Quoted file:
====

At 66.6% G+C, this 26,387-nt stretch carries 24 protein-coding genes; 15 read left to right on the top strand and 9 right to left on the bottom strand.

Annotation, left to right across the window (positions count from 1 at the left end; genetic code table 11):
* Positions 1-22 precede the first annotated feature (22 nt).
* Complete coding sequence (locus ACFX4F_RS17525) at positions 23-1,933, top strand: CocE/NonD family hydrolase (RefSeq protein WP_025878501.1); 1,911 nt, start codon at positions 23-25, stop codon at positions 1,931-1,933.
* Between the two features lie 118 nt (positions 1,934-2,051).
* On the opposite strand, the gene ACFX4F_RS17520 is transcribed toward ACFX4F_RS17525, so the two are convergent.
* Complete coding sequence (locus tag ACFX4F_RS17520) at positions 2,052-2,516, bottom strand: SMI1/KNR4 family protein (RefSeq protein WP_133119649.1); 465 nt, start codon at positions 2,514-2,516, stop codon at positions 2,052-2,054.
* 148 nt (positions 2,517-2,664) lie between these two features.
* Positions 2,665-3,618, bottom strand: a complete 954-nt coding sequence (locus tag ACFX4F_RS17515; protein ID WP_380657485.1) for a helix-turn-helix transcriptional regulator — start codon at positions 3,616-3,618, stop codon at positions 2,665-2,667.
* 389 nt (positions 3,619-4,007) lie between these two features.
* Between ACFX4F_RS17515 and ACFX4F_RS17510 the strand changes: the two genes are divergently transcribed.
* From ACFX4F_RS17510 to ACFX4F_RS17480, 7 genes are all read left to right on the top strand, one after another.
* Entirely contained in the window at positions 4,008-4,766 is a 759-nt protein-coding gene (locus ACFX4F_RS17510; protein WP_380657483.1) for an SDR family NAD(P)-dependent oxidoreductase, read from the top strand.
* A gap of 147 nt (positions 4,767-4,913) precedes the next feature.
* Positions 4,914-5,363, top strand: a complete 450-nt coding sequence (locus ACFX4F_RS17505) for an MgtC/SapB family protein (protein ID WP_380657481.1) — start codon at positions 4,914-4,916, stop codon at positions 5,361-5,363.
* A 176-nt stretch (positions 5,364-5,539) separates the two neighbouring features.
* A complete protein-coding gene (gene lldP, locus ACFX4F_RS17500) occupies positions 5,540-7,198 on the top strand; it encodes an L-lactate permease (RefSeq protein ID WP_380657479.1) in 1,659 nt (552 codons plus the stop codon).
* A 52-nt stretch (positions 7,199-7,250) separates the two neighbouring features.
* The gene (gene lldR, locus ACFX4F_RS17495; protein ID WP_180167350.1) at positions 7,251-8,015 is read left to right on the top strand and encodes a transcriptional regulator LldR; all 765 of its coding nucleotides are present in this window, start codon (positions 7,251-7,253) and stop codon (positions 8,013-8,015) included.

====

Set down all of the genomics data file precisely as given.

At 66.6% G+C, this 26,387-nt stretch carries 24 protein-coding genes; 15 read left to right on the top strand and 9 right to left on the bottom strand.

Annotation, left to right across the window (positions count from 1 at the left end; genetic code table 11):
* Positions 1-22 precede the first annotated feature (22 nt).
* Complete coding sequence (locus ACFX4F_RS17525) at positions 23-1,933, top strand: CocE/NonD family hydrolase (RefSeq protein WP_025878501.1); 1,911 nt, start codon at positions 23-25, stop codon at positions 1,931-1,933.
* Between the two features lie 118 nt (positions 1,934-2,051).
* On the opposite strand, the gene ACFX4F_RS17520 is transcribed toward ACFX4F_RS17525, so the two are convergent.
* Complete coding sequence (locus tag ACFX4F_RS17520) at positions 2,052-2,516, bottom strand: SMI1/KNR4 family protein (RefSeq protein WP_133119649.1); 465 nt, start codon at positions 2,514-2,516, stop codon at positions 2,052-2,054.
* 148 nt (positions 2,517-2,664) lie between these two features.
* Positions 2,665-3,618, bottom strand: a complete 954-nt coding sequence (locus tag ACFX4F_RS17515; protein ID WP_380657485.1) for a helix-turn-helix transcriptional regulator — start codon at positions 3,616-3,618, stop codon at positions 2,665-2,667.
* 389 nt (positions 3,619-4,007) lie between these two features.
* Between ACFX4F_RS17515 and ACFX4F_RS17510 the strand changes: the two genes are divergently transcribed.
* From ACFX4F_RS17510 to ACFX4F_RS17480, 7 genes are all read left to right on the top strand, one after another.
* Entirely contained in the window at positions 4,008-4,766 is a 759-nt protein-coding gene (locus ACFX4F_RS17510; protein WP_380657483.1) for an SDR family NAD(P)-dependent oxidoreductase, read from the top strand.
* A gap of 147 nt (positions 4,767-4,913) precedes the next feature.
* Positions 4,914-5,363, top strand: a complete 450-nt coding sequence (locus ACFX4F_RS17505) for an MgtC/SapB family protein (protein ID WP_380657481.1) — start codon at positions 4,914-4,916, stop codon at positions 5,361-5,363.
* A 176-nt stretch (positions 5,364-5,539) separates the two neighbouring features.
* A complete protein-coding gene (gene lldP, locus ACFX4F_RS17500) occupies positions 5,540-7,198 on the top strand; it encodes an L-lactate permease (RefSeq protein ID WP_380657479.1) in 1,659 nt (552 codons plus the stop codon).
* A 52-nt stretch (positions 7,199-7,250) separates the two neighbouring features.
* The gene (gene lldR, locus ACFX4F_RS17495; protein ID WP_180167350.1) at positions 7,251-8,015 is read left to right on the top strand and encodes a transcriptional regulator LldR; all 765 of its coding nucleotides are present in this window, start codon (positions 7,251-7,253) and stop codon (positions 8,013-8,015) included.